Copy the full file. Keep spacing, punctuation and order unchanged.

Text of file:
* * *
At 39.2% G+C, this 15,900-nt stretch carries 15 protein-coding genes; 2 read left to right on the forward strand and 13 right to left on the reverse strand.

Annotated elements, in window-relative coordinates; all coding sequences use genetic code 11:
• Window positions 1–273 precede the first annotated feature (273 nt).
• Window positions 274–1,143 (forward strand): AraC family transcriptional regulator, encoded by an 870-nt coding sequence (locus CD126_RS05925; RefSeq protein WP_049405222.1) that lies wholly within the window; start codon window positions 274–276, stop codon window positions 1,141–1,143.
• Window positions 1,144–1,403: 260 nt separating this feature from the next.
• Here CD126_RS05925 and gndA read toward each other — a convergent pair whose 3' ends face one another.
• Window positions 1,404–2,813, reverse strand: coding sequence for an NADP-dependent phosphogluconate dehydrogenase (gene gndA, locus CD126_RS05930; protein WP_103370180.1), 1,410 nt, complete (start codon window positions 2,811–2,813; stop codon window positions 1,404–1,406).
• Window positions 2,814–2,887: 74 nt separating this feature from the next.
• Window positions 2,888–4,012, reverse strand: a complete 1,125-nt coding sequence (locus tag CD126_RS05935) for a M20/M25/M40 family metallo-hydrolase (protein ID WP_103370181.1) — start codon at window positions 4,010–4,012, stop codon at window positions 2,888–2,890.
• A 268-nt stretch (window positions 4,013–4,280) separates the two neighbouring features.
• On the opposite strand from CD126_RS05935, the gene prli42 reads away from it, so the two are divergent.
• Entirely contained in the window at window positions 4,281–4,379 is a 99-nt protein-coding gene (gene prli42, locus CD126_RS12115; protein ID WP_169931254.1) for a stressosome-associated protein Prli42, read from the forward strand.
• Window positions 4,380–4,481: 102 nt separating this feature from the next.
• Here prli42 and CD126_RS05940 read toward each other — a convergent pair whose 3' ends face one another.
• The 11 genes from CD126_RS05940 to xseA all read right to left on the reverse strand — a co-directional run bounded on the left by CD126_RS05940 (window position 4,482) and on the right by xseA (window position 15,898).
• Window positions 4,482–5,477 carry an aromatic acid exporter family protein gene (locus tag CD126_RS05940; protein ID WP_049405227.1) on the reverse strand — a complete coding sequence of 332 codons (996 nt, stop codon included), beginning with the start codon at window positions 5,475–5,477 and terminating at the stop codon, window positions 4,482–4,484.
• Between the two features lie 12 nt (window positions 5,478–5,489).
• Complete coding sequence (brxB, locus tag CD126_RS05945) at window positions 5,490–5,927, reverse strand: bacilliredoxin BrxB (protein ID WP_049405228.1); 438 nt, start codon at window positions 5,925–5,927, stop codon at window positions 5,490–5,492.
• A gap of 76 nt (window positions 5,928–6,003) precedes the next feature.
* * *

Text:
At 39.2% G+C, this 15,900-nt stretch carries 15 protein-coding genes; 2 read left to right on the forward strand and 13 right to left on the reverse strand.

Annotated elements, in window-relative coordinates; all coding sequences use genetic code 11:
• Window positions 1–273 precede the first annotated feature (273 nt).
• Window positions 274–1,143 (forward strand): AraC family transcriptional regulator, encoded by an 870-nt coding sequence (locus CD126_RS05925; RefSeq protein WP_049405222.1) that lies wholly within the window; start codon window positions 274–276, stop codon window positions 1,141–1,143.
• Window positions 1,144–1,403: 260 nt separating this feature from the next.
• Here CD126_RS05925 and gndA read toward each other — a convergent pair whose 3' ends face one another.
• Window positions 1,404–2,813, reverse strand: coding sequence for an NADP-dependent phosphogluconate dehydrogenase (gene gndA, locus CD126_RS05930; protein WP_103370180.1), 1,410 nt, complete (start codon window positions 2,811–2,813; stop codon window positions 1,404–1,406).
• Window positions 2,814–2,887: 74 nt separating this feature from the next.
• Window positions 2,888–4,012, reverse strand: a complete 1,125-nt coding sequence (locus tag CD126_RS05935) for a M20/M25/M40 family metallo-hydrolase (protein ID WP_103370181.1) — start codon at window positions 4,010–4,012, stop codon at window positions 2,888–2,890.
• A 268-nt stretch (window positions 4,013–4,280) separates the two neighbouring features.
• On the opposite strand from CD126_RS05935, the gene prli42 reads away from it, so the two are divergent.
• Entirely contained in the window at window positions 4,281–4,379 is a 99-nt protein-coding gene (gene prli42, locus CD126_RS12115; protein ID WP_169931254.1) for a stressosome-associated protein Prli42, read from the forward strand.
• Window positions 4,380–4,481: 102 nt separating this feature from the next.
• Here prli42 and CD126_RS05940 read toward each other — a convergent pair whose 3' ends face one another.
• The 11 genes from CD126_RS05940 to xseA all read right to left on the reverse strand — a co-directional run bounded on the left by CD126_RS05940 (window position 4,482) and on the right by xseA (window position 15,898).
• Window positions 4,482–5,477 carry an aromatic acid exporter family protein gene (locus tag CD126_RS05940; protein ID WP_049405227.1) on the reverse strand — a complete coding sequence of 332 codons (996 nt, stop codon included), beginning with the start codon at window positions 5,475–5,477 and terminating at the stop codon, window positions 4,482–4,484.
• Between the two features lie 12 nt (window positions 5,478–5,489).
• Complete coding sequence (brxB, locus tag CD126_RS05945) at window positions 5,490–5,927, reverse strand: bacilliredoxin BrxB (protein ID WP_049405228.1); 438 nt, start codon at window positions 5,925–5,927, stop codon at window positions 5,490–5,492.
• A gap of 76 nt (window positions 5,928–6,003) precedes the next feature.